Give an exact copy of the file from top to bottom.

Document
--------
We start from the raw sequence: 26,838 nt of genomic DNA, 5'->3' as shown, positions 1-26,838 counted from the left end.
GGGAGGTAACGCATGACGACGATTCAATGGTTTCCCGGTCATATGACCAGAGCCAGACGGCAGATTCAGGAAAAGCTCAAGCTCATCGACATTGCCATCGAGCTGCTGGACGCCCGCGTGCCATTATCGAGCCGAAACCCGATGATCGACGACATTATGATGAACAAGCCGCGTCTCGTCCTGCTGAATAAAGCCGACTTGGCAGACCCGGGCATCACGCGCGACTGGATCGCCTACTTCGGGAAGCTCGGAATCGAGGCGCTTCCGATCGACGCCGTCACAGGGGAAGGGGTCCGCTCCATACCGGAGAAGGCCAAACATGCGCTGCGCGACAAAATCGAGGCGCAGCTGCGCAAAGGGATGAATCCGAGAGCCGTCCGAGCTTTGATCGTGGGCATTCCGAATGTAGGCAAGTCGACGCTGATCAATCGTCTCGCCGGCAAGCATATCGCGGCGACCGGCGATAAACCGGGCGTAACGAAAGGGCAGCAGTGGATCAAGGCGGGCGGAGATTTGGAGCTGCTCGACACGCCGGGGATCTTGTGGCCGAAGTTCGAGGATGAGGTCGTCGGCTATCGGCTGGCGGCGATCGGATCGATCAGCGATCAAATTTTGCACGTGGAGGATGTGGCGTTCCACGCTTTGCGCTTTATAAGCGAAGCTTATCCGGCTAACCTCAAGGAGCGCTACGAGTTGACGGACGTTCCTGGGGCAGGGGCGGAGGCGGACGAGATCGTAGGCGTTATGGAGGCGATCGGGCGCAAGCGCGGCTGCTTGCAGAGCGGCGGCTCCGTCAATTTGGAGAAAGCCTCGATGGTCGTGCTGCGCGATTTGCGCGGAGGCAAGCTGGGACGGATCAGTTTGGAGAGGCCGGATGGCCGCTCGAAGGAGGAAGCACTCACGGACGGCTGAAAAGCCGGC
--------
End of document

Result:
We start from the raw sequence: 26,838 nt of genomic DNA, 5'->3' as shown, positions 1-26,838 counted from the left end.
GGGAGGTAACGCATGACGACGATTCAATGGTTTCCCGGTCATATGACCAGAGCCAGACGGCAGATTCAGGAAAAGCTCAAGCTCATCGACATTGCCATCGAGCTGCTGGACGCCCGCGTGCCATTATCGAGCCGAAACCCGATGATCGACGACATTATGATGAACAAGCCGCGTCTCGTCCTGCTGAATAAAGCCGACTTGGCAGACCCGGGCATCACGCGCGACTGGATCGCCTACTTCGGGAAGCTCGGAATCGAGGCGCTTCCGATCGACGCCGTCACAGGGGAAGGGGTCCGCTCCATACCGGAGAAGGCCAAACATGCGCTGCGCGACAAAATCGAGGCGCAGCTGCGCAAAGGGATGAATCCGAGAGCCGTCCGAGCTTTGATCGTGGGCATTCCGAATGTAGGCAAGTCGACGCTGATCAATCGTCTCGCCGGCAAGCATATCGCGGCGACCGGCGATAAACCGGGCGTAACGAAAGGGCAGCAGTGGATCAAGGCGGGCGGAGATTTGGAGCTGCTCGACACGCCGGGGATCTTGTGGCCGAAGTTCGAGGATGAGGTCGTCGGCTATCGGCTGGCGGCGATCGGATCGATCAGCGATCAAATTTTGCACGTGGAGGATGTGGCGTTCCACGCTTTGCGCTTTATAAGCGAAGCTTATCCGGCTAACCTCAAGGAGCGCTACGAGTTGACGGACGTTCCTGGGGCAGGGGCGGAGGCGGACGAGATCGTAGGCGTTATGGAGGCGATCGGGCGCAAGCGCGGCTGCTTGCAGAGCGGCGGCTCCGTCAATTTGGAGAAAGCCTCGATGGTCGTGCTGCGCGATTTGCGCGGAGGCAAGCTGGGACGGATCAGTTTGGAGAGGCCGGATGGCCGCTCGAAGGAGGAAGCACTCACGGACGGCTGAAAAGCCGGC